The fan on a GE90 engine features 22 carbon fibre/epoxy composite fan blades. (Picture courtesy of GE.)
The fan on a GE90 engine features 22 carbon fibre/epoxy composite fan blades. (Picture courtesy of GE.)
Composite fan blades. (Picture courtesy of GKN Aerospace.)
Composite fan blades. (Picture courtesy of GKN Aerospace.)

Airlines today are parking perfectly serviceable aircraft in deserts and acquiring instead current-generation successors which, largely thanks to composites, are lighter and use less fuel. This shows the extent to which aircraft operators are prepared to invest in weight saving and explains their desire for new types such as the Boeing B787 Dreamliner and Airbus A350 XWB in which reinforced plastics account for about half the aircraft’s structure by weight. (See Growing demand for eco-efficient aircraft.)

Reinforced Plastics readers will be well aware of composites’ primacy in aircraft interiors and their growing contribution to secondary and primary airframe structures, but will perhaps be less cognisant of the effect they are now having on aero engines.

While the main ’guts’ of an engine are generally too hot for composites, the cool running front end – principally the large fan and its containment case – is a prime prospect for composites application.

The fan on a modern jet engine drives most of the air entering the air intake round the outside of the jet core and out of the back of the nacelle, in doing so accounting for 70-90% of the engine’s total thrust. The remaining percentage is due to the core, the true jet portion of the engine. This latter also powers the fan which can be likened to a large propeller, albeit with a greater number of blades and revolving at higher speed. In the latest turbofan engines, up to 12 times more air is driven round the engine core than passes through the core itself, the actual proportion being referred to as the by-pass ratio.

Traditionally, fan blades have been made from metal, usually titanium, but aero engine manufacturers can now save substantial weight by substituting composites. Similarly, the containment case, there to contain the results of any blade separation and prevent high-speed debris from impacting the airframe or aircraft systems, can now be composite rather than metal or a metal-composite hybrid (typically aluminium over-wrapped with aramid).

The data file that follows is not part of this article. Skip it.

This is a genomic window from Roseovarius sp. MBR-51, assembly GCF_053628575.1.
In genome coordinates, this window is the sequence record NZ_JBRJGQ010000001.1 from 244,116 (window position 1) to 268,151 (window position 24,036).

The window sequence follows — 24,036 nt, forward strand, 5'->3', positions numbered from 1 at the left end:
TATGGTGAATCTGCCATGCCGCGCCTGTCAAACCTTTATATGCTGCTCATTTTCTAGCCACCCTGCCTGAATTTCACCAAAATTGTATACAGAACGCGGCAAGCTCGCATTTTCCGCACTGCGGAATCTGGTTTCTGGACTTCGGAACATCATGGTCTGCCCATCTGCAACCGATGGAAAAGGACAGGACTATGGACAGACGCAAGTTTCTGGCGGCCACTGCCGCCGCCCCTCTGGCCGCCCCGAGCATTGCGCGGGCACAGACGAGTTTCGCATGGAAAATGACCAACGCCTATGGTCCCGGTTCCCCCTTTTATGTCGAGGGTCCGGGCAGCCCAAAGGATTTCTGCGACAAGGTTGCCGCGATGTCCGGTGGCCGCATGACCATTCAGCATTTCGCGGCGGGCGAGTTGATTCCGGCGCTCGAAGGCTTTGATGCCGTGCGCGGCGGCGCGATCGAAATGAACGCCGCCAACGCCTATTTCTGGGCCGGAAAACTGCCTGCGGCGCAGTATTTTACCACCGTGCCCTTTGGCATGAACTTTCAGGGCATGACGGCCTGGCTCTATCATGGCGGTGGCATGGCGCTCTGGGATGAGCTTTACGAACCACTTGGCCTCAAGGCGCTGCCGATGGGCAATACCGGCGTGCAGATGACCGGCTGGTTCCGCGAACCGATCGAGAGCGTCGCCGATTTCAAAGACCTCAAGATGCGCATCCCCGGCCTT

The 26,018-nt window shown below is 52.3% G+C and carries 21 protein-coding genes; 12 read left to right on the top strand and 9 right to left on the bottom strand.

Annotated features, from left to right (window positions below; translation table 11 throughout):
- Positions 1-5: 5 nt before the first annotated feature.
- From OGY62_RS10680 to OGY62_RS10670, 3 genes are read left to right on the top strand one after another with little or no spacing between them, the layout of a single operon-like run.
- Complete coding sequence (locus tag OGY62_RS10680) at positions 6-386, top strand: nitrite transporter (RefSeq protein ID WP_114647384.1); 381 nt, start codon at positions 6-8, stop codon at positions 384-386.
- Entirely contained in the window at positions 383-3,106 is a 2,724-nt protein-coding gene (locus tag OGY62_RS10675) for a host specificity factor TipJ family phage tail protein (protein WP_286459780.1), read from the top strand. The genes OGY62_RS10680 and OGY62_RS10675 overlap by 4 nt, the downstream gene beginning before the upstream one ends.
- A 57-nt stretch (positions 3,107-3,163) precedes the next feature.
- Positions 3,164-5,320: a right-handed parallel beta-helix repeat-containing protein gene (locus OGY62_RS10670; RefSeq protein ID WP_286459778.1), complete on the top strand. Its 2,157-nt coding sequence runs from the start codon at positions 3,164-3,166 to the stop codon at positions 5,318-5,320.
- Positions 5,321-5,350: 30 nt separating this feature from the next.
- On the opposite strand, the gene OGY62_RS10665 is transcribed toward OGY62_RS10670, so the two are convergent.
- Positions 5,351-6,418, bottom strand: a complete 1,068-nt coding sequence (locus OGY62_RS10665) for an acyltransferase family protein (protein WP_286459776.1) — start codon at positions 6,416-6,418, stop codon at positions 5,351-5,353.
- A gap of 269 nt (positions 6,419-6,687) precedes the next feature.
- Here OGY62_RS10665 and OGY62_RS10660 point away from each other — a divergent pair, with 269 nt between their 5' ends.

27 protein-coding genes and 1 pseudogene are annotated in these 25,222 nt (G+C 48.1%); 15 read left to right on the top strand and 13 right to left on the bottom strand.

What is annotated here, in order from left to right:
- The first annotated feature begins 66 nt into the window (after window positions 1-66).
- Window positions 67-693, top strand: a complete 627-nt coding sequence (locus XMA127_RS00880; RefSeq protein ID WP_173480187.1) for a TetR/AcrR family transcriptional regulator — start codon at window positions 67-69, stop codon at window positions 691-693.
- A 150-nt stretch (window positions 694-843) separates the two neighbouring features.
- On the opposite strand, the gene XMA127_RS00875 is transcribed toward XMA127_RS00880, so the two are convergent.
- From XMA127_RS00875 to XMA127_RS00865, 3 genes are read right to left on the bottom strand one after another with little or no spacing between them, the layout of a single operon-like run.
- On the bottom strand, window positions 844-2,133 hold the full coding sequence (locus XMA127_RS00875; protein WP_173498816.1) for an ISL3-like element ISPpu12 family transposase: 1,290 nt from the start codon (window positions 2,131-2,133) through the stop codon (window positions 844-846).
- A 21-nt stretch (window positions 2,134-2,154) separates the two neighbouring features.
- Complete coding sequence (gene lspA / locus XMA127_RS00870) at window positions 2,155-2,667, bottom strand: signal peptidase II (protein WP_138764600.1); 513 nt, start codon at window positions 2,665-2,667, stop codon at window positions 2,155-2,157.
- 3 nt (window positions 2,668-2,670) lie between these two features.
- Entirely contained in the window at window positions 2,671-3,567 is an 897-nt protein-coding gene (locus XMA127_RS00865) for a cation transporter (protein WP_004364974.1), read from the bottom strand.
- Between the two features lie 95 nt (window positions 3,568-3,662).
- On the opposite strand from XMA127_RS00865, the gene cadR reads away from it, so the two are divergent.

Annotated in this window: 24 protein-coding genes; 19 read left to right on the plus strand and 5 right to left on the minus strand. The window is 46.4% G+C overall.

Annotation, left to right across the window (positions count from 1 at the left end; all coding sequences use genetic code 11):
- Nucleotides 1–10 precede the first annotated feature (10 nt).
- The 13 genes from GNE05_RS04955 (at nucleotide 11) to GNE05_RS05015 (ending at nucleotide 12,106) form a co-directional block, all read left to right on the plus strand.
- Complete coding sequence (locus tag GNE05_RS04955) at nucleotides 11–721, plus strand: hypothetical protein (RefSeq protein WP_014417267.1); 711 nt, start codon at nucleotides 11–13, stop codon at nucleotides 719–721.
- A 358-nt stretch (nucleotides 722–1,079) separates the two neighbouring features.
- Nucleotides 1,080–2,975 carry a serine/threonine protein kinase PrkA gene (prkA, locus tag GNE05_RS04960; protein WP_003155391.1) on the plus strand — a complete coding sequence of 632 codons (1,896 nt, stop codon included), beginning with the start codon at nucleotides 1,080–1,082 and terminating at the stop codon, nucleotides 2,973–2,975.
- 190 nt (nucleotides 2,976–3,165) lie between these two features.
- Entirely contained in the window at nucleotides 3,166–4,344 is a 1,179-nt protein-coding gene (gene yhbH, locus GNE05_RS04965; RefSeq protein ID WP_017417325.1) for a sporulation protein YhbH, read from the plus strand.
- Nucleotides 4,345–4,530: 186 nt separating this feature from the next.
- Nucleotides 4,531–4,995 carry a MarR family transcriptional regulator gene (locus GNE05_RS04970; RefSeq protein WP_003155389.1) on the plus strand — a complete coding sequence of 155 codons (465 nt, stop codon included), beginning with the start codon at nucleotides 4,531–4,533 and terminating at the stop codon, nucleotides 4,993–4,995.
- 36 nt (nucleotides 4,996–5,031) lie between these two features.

Weight saved in the fan/containment case pairing has a knock-on effect, enabling components such as shafts and bearings, the pylons which attach the engine to the wing and the associated wing structure to be made lighter also. In aggregate, half a ton or more can be saved per engine, a prize well worth having given the high price of aviation fuel today.

Composites are also more durable, notably having greater tolerance to fatigue than metal, and can be moulded into shapes that are nearer to the three-dimensional aerodynamic ideal. They also resist creep, the outward expansion that can occur in metal blades due to centrifugal force generated at revolution rates of around 2500 rpm (typical fan rate in cruise), meaning that the clearance engineered initially between the blade tips and the surrounding duct has to be greater than it should be for optimum engine performance.


Although Rolls-Royce was a notable pioneer of composite fan blades (more of this in Part 2), the first company to successfully introduce a commercial jet engine having such blades was American engine maker GE. Its initial GE90 engine, which first entered service on British Airways Boeing B777 long-range widebody twinjets in 1995, has a by-pass ratio of 8.4 and a 10 ft diameter fan having 22 wide-chord fan blades that are moulded in a toughened epoxy resin reinforced with high-grade carbon fibre. A polyurethane surface coating reduces wear on the blade while a titanium leading edge provides protection against strikes from birds, ice chunks and other ‘foreign objects‘. This titanium guard, which also provides the required sharp leading edge that is difficult to engineer in composite, is replaceable and can be re-blended.